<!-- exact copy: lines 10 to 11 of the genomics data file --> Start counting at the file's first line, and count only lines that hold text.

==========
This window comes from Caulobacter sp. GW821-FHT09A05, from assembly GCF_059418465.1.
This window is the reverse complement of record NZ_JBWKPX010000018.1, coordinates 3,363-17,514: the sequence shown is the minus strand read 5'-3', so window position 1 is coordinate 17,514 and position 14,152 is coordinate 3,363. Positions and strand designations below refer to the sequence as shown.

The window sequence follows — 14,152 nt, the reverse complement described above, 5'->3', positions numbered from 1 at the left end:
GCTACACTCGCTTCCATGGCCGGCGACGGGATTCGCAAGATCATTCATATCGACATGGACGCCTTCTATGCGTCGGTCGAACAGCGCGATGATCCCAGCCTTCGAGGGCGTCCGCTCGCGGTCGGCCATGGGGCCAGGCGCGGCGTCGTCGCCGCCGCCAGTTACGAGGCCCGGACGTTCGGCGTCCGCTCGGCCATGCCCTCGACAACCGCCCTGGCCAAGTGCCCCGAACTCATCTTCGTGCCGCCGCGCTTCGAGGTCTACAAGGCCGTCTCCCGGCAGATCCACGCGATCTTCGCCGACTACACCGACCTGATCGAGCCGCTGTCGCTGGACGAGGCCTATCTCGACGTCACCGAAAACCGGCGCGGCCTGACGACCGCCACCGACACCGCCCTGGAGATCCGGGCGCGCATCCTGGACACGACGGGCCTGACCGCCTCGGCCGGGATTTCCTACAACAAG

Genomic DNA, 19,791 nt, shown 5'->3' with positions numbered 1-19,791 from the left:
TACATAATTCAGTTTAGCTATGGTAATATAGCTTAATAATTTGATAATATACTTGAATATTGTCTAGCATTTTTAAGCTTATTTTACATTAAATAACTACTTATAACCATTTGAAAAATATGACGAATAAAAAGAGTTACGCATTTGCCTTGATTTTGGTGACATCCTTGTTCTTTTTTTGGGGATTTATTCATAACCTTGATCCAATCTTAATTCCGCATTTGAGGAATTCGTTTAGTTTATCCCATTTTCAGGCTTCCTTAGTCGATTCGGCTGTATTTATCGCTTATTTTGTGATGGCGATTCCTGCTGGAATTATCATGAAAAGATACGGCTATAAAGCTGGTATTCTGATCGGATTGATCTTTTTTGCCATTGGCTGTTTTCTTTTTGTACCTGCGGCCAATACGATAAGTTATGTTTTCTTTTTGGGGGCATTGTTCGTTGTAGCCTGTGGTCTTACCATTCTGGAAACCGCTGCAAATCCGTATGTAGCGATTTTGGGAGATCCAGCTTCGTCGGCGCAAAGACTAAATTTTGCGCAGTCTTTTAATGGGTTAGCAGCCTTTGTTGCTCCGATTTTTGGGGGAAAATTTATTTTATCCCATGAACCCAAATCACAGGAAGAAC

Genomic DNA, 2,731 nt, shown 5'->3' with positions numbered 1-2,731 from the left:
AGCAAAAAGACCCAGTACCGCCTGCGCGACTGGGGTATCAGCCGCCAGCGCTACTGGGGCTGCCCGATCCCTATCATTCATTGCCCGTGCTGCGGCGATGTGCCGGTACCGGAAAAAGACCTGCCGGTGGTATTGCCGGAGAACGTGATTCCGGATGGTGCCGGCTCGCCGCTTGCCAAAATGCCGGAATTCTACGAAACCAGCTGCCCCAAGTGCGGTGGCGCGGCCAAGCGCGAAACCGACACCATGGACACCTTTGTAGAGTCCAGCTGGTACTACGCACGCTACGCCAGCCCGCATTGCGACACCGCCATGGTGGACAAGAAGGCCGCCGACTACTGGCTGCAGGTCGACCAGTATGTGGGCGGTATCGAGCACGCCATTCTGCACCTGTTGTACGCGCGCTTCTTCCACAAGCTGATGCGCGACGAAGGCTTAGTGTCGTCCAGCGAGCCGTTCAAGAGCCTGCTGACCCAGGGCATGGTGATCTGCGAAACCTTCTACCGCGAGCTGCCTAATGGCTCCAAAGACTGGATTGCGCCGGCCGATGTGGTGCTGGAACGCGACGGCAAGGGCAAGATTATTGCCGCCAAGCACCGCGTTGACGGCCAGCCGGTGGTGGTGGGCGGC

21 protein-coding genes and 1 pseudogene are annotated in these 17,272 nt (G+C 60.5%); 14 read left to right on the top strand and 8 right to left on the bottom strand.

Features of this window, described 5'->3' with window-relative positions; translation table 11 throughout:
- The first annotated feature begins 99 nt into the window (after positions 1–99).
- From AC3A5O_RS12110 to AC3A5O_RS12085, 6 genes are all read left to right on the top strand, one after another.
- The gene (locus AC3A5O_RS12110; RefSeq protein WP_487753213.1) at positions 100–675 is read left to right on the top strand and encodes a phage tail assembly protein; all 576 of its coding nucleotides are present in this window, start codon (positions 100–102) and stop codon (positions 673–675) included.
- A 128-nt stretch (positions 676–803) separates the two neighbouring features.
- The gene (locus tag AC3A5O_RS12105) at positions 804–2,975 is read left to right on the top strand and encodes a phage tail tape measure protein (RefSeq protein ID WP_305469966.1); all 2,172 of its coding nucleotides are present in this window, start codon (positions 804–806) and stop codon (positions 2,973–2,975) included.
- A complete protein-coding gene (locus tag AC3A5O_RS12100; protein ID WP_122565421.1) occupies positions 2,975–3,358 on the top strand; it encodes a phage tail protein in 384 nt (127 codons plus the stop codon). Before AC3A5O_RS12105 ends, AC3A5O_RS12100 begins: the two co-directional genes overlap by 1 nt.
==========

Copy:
Features of this window, described 5'->3' with window-relative positions; translation table 11 throughout:
- The first annotated feature begins 99 nt into the window (after positions 1–99).